Dual speed exhaust fans are not that common. For most houses, one or the other is sufficient.
The idea behind the dual action is to provide a base level of ventilation that keeps air circulating in the bathroom (and house—remember, continuous operation systems often serve the whole house/apartment).
Then, when you go to take a shower, the exhaust rate in the bathroom increases as it now has a harder job that requires greater and faster removal of air.
Continuous Operation/Dual Speed Fan Needs a Service
The ASHRAE standards mentioned earlier, include things like the amount of sound that a continuous use exhaust fan can emit to satisfy the requirements for an ENERGY STAR certified home.
While the fans are not required to be silent, they do need to be quiet, so if you can clearly and consciously hear your fan operating, then it might be in need of a service.
Fans can start making excess noise for a number of reasons including loose screws, dirt buildup, and age.
Give the fan a bit of a tidy, vacuuming away the dirt and tightening any loose screws. If this makes a difference, then great! If it doesn’t, you can consider calling in an HVAC specialist to have a look.
Humidity Sensing Function Is Broken or Set Wrong
Some bathroom fans have a humidity sensing function. This feature allows the fan to turn on and off in response to humidity levels rising above and dropping below a preset level.
The bathroom fan can run continuously when there is something wrong with this feature that results in it always registering a humidity above the preset level.
So, what could go wrong?
Lowered Humidity Preset Level
The humidity preset level could have been lowered. This could mean that the normal environmental humidity levels are triggering the bathroom fan sensor and the fan is running continuously.
Depending on how it is controlled (in the fan unit, on a wall-panel, or with a remote), children can sometimes alter the setting without realising.
The level may be accidentally adjusted during maintenance or cleaning.
The level may also reset after a power outage.
The solution is to simply reset the humidity level at which you want the fan to come on.
The weather has sudden become more humid. With global warming, etc., sudden or unusual changes in weather are not as uncommon as they once were.
Humidity sensors are set based on normal humidity levels. If these suddenly change, the weather can be triggering your fan.
To stop the fan from functioning continuously in this situation, you will just have to adjust the settings.
Broken Humidity Sensor
The humidity sensor can be broken as a result of factory defect, wear and tear, physical damage, electrical damage, or low-quality materials.
Most often, broken humidity sensors do not work in a way that means the fan never turns on.
Sometimes, the opposite can happen and the humidity sensor receives a false signal instead of no signal at all.
I actually went through two cheap fans before I bought a quality model. Both of the cheap ones lasted just shy of 2 years.
I thought about replacing the sensor only, but after opening up the fan, I decided that the entire unit is of such low quality that I would rather buy a new one. I recommend you to do the same in such cases.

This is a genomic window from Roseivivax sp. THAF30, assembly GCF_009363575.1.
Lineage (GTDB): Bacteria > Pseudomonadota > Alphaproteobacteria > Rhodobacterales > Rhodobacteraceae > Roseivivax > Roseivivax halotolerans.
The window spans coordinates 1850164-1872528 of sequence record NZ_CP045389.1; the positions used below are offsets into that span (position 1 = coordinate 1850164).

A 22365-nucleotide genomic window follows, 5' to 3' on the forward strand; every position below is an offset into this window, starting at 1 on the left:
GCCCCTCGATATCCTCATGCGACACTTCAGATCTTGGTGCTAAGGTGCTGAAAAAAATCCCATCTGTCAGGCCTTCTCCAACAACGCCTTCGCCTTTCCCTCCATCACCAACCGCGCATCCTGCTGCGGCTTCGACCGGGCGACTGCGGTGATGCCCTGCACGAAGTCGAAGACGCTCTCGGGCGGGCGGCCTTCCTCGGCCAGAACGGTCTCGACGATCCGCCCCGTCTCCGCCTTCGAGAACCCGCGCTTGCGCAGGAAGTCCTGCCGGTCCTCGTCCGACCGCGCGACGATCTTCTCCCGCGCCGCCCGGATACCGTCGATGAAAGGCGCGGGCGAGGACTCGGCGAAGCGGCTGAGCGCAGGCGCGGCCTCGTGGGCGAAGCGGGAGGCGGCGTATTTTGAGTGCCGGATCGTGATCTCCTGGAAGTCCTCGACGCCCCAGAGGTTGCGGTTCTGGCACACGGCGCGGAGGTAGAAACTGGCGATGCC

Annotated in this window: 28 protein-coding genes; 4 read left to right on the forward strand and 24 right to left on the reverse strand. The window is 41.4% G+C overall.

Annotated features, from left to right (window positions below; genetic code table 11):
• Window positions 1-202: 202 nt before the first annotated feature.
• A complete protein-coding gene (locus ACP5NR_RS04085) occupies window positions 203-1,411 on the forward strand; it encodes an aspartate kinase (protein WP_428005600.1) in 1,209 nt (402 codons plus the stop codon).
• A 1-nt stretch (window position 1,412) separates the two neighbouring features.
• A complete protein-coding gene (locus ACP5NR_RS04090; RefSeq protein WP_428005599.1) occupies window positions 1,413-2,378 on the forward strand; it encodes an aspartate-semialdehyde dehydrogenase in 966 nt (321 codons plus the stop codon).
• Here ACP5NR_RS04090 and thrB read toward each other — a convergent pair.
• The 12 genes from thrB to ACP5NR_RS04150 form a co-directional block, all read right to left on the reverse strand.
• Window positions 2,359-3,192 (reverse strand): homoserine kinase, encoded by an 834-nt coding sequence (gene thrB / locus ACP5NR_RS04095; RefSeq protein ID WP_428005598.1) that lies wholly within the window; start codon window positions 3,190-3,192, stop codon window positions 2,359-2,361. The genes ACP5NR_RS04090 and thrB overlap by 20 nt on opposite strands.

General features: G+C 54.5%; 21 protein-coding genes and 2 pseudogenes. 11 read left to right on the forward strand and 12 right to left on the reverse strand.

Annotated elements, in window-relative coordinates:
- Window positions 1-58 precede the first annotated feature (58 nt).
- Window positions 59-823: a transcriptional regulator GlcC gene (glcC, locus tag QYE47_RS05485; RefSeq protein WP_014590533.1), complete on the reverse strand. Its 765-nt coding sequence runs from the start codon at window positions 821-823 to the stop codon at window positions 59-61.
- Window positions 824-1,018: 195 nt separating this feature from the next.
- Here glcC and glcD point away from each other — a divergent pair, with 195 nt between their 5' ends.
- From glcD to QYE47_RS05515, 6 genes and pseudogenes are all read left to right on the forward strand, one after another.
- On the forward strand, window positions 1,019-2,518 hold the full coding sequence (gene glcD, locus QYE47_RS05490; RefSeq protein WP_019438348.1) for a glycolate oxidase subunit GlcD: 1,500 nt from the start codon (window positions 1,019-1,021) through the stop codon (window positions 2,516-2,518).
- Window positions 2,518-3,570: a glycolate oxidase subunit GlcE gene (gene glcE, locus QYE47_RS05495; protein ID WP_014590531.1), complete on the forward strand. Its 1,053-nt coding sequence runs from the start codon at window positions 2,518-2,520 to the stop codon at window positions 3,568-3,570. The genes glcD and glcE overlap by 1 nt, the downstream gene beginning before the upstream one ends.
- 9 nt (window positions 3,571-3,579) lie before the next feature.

Broan-Nutone is famous for its reliable bathroom fans, I recommend getting something from their product range. Especially something with the new Sensaire technology.
- VERSATILE FAN: Ventilation fan helps eliminate , tobacco smoke, and cooking odors in a near-silent performance in rooms up to 105 sq. ft. to keep your house smelling fresh and clean
- EFFICIENT: Operates at 110 CFM and 0.7 Sones and is motor engineered for continuous operation to provide the best performance
- EASY INSTALLATION: Includes 6" ducting for high-quality performance and hanger bars to provide a fast installation in 2" x 8" construction spaces
- SENSOR: Automatically powers on once it detects a rise in and features an auto on/off switch programmable from 5-60 minutes
Last update on 2023-12-05 / Affiliate links / Images from Amazon Product Advertising API
How to Turn Off Malfunctioning Bathroom Fan?
While you wait for the new bathroom fan, it would be nice to turn the old one off to get some peace and avoid the problems that come with running an intermittent operation fan too long.
If your fan is not hardwired into the electrical system, then you can simply unplug it wherever it is plugged in (either the wall or in the ceiling behind the fan).
Hardwired bathroom fans will have to be turned off at the breaker box. If it is not clearly labeled, you may need to turn the breakers off one at a time until you find the one controlling the fan.
Fans With Timer Switch Are Broken or Set Wrong
Some fans come with timers. When you turn the fan on, a timer is activated and the fan will run for this amount of time and then turn off automatically.
If the preset time is accidentally set for a long period, the fan can seem to run continuously. It should stop after the preset time, but if it is long enough, you may have switched the fan on again, reseting the timer.
Alternatively, the timer can break and no signal is sent to turn it off.
There should be a way to turn the fan off before the timer is up or to override the timer if it is broken. You can check the instruction manual for the fan for this.
Faulty Wall Switches
Bathroom fan wall switches can fail as a result of manufacturing defects, physical damage, or simply wear and tear.
With certain failures, you can turn the fan on because the switch mechanism works to create the electrical contact that allows electricity to enter the fan’s motor. However, when you flip the switch off, the contact remains.
This means that the fan is off according to the position of the wall switch but it is still running.
To remedy this, you will probably need to replace the wall switch.
To check it, you can turn off the breaker to the fan circuit, remove the outer casing of the switch, take out the mechanism and see if pressing the switch on and off makes any difference to the contact point.